The rifle breaks down into two main components in just a couple of seconds, making it easier to stash in a backpack. And with the addition of a reel screwed onto the pistol grip, and a rod that extends from the stock, you've got yourself another survival tool in the same $425 package. Let's see your corkscrew-packing Swiss Army knife do that. [Pack-Rifle via The Firearm Blog via UberReview]
But it might be a little light if your survival depended on killing a Grizzly Bear or catching a Great White Shark.

Why Are Politicians Like Christmas Lights?

They all hang together, half of the suckers don't work, and the ones that do aren't that bright.

$#!* that Ted sends...

A Year Ago Today...

I made my first post on this blog.  So far, so good.  I've been pretty consistent in posting.  I missed one day when blogger was on the blink, and another in the course of Hurricane Irene (although she was merely a tropical storm when she rolled by).

I'm amused to see what I presume to be the same old eagle in the same old tree in the first post as was in my last beach post.  I never get tired of seeing them; I hope you don't.

I've made a few over 2000 posts, and had over 160,000 hits.  I've learned a little (you can't underestimate the taste of adolescent males, and we're all adolescent males), and had some fun, and, I hope, made a point or two.  Hopefully, some of my readers have learned a little, too.

If You Hear Hoof Beats, Think Zebras?

It's one thing to see dogs, cats and squirrels around neighborhoods.

But imagine the surprise when Loudoun County homeowners spotted zebras roaming their streets.

That's exactly what happened Monday in Leesburg near Route 15.

One woman snapped pictures of the exotic animals in front of her yard. Investigators say the animals escaped from the Leesburg Animal Park Petting Zoo nearby...

...Animal Control eventually used a tranquilizer to safely capture them.

About a year ago we had an emu get loose from somewhere (I never did hear if they figured out where it came from), and ran around the county a while.  Unlike this episode, that one ended badly for the escaped wildlife, as it was shot by a local boy.

Virginia Farmers Seek Limits on Emminent Domain

The Virginia Farm Bureau to lobby General Assembly to limit takings
The federation's president, Wayne F. Pryor, said the constitutional amendment would more sharply define what public use is and "ensures more land is not taken than is necessary."

Pryor casts the issue as one critical to farmers, saying they "need the land to farm."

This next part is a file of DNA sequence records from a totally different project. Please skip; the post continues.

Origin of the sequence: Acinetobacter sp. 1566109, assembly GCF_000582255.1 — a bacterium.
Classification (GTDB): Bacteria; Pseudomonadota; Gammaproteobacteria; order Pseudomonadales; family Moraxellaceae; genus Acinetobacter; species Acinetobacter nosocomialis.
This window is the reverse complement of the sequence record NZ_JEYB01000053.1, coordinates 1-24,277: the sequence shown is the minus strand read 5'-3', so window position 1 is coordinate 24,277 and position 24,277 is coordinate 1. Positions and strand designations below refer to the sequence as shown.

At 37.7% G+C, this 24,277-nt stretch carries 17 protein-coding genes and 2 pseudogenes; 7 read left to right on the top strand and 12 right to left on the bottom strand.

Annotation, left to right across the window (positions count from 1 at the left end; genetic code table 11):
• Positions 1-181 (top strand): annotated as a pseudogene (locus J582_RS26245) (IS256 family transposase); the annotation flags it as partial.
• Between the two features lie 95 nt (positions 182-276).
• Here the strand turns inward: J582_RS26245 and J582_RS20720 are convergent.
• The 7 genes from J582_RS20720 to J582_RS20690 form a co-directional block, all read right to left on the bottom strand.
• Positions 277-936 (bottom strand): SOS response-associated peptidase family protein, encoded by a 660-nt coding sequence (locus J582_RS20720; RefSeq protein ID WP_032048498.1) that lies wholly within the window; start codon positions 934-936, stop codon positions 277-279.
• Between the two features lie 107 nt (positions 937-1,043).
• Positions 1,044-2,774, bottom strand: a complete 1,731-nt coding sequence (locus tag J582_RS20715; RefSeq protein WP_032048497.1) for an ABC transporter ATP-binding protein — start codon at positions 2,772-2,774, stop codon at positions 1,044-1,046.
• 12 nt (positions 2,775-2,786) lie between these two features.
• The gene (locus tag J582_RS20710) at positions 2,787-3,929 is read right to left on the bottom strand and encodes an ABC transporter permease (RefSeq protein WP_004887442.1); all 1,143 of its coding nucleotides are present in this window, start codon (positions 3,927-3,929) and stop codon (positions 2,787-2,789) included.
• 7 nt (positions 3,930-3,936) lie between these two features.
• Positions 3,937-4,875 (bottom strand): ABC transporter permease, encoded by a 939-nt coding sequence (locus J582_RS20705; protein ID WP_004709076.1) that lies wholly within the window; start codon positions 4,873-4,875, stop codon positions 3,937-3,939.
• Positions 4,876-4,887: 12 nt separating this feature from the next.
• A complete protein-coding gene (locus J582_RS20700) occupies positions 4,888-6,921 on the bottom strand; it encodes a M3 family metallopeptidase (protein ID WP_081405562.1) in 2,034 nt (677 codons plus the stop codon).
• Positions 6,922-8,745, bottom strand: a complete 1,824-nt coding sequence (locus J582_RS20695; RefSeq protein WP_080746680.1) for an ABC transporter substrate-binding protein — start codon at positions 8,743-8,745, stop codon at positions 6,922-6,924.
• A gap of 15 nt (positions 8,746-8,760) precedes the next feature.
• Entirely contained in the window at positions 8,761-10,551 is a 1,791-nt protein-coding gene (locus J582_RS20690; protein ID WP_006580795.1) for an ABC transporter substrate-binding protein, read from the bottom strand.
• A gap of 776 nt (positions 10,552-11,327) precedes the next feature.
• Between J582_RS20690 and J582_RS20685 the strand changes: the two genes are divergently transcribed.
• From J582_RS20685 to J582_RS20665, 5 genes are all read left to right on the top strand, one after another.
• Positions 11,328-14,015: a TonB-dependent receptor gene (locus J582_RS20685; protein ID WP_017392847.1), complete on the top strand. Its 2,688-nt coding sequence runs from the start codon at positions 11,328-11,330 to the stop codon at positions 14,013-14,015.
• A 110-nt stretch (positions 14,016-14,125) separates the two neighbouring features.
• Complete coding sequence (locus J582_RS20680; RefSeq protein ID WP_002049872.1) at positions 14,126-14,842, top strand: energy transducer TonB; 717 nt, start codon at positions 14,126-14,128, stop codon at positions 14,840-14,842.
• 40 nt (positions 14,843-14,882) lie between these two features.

"For them, it's their land, they bought it, they paid for it, they pay taxes on it and they just don't feel it's right to take it from them and give it to another private entity," Pryor said in a video produced by the Farm Bureau.

The constitutional amendment provides that private property can only be taken for public use, and would prohibit eminent domain actions for private enterprise, job creation, tax revenue generation or economic development.

The Farm Bureau cites a 2005 U.S. Supreme Court decision involving a Connecticut case. The justices ruled 5-4 that local governments may seize homes and businesses — even against the owners' will — for private economic development.
Ah yes, the Kelo decision.  The US Supreme Court sided with the city of New London, Connecticut, when it condemned private property for the alleged purpose of selling it to a developer for a comprehensive redevelopment plan which promised 3,000 new jobs and a million dollars a year in tax revenues.  Then, the developer failed to get financial backing, and the land became a vacant waste, after Susan Kelo was evicted.  Not exactly a high water mark in American jurisprudence.
"Farmers own a lot of open land, farmers own a lot of open space, and those spaces are targeted for roads, highways, parks and other things," Wilmer Stoneman II, a Farm Bureau lobbyist said. "We don't think it's right to take someone's livelihood and give it to someone else."
It wouldn't surprise me if farmers weren't thinking in terms of the "Bay Diet" plan as well here, the idea being that when nutrient controls fail, the state may start looking to take the land to prevent nutrient pollution. If so, I can't say I blame them

Will They Call It Even?

Germany is the only country in Europe that can act to save the eurozone and the wider European Union from “a crisis of apocalyptic proportions”, the Polish foreign minister warned on Monday in a passionate call for more drastic action to prevent the collapse of the European monetary union.
“I demand of Germany that, for your own sake and for ours, you help it survive and prosper,” he said. “You know full well that nobody else can do it. I will probably be the first Polish foreign minister in history to say so, but here it is: I fear German power less than I am beginning to fear German inactivity. You have become Europe’s indispensable nation.”

Go Ahead, Double the Bacon

The money quote (acronyms filled out):
"We conclude that avoidance of [saturated fatty acids] accumulation by reducing the intake of [carbohydrates] with high glycaemic index is more effective in the prevention of [cardiovascular disease] than reducing [saturated fatty acids] intake per se.
The total body of evidence suggests that attention should be shifted from the harmful effects of dietary [saturated fatty acids] per se, to the prevention of the accumulation of [saturdated fatty acids] in body lipids. This shift would emphasise the importance of reducing dietary [carbohydrates], especially [carbohydrates] with a high glycaemic index, rather than reducing dietary [saturated fatty acids].